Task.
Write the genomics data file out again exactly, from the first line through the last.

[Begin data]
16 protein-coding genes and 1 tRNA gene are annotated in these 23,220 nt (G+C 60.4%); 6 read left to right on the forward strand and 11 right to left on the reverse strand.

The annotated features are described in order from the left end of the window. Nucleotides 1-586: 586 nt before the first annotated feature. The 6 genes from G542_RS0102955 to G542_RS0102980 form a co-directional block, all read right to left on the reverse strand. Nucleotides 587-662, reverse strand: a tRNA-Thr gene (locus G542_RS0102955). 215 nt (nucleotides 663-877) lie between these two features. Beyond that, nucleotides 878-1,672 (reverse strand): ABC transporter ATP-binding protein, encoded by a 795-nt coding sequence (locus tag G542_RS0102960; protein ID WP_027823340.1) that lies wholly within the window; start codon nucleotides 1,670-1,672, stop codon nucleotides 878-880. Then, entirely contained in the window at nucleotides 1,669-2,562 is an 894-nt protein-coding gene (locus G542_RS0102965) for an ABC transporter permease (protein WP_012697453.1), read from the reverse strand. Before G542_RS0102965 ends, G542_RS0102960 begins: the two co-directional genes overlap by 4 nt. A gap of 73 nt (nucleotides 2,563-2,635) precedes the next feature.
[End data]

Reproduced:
16 protein-coding genes and 1 tRNA gene are annotated in these 23,220 nt (G+C 60.4%); 6 read left to right on the forward strand and 11 right to left on the reverse strand.

The annotated features are described in order from the left end of the window. Nucleotides 1-586: 586 nt before the first annotated feature. The 6 genes from G542_RS0102955 to G542_RS0102980 form a co-directional block, all read right to left on the reverse strand. Nucleotides 587-662, reverse strand: a tRNA-Thr gene (locus G542_RS0102955). 215 nt (nucleotides 663-877) lie between these two features. Beyond that, nucleotides 878-1,672 (reverse strand): ABC transporter ATP-binding protein, encoded by a 795-nt coding sequence (locus tag G542_RS0102960; protein ID WP_027823340.1) that lies wholly within the window; start codon nucleotides 1,670-1,672, stop codon nucleotides 878-880. Then, entirely contained in the window at nucleotides 1,669-2,562 is an 894-nt protein-coding gene (locus G542_RS0102965) for an ABC transporter permease (protein WP_012697453.1), read from the reverse strand. Before G542_RS0102965 ends, G542_RS0102960 begins: the two co-directional genes overlap by 4 nt. A gap of 73 nt (nucleotides 2,563-2,635) precedes the next feature.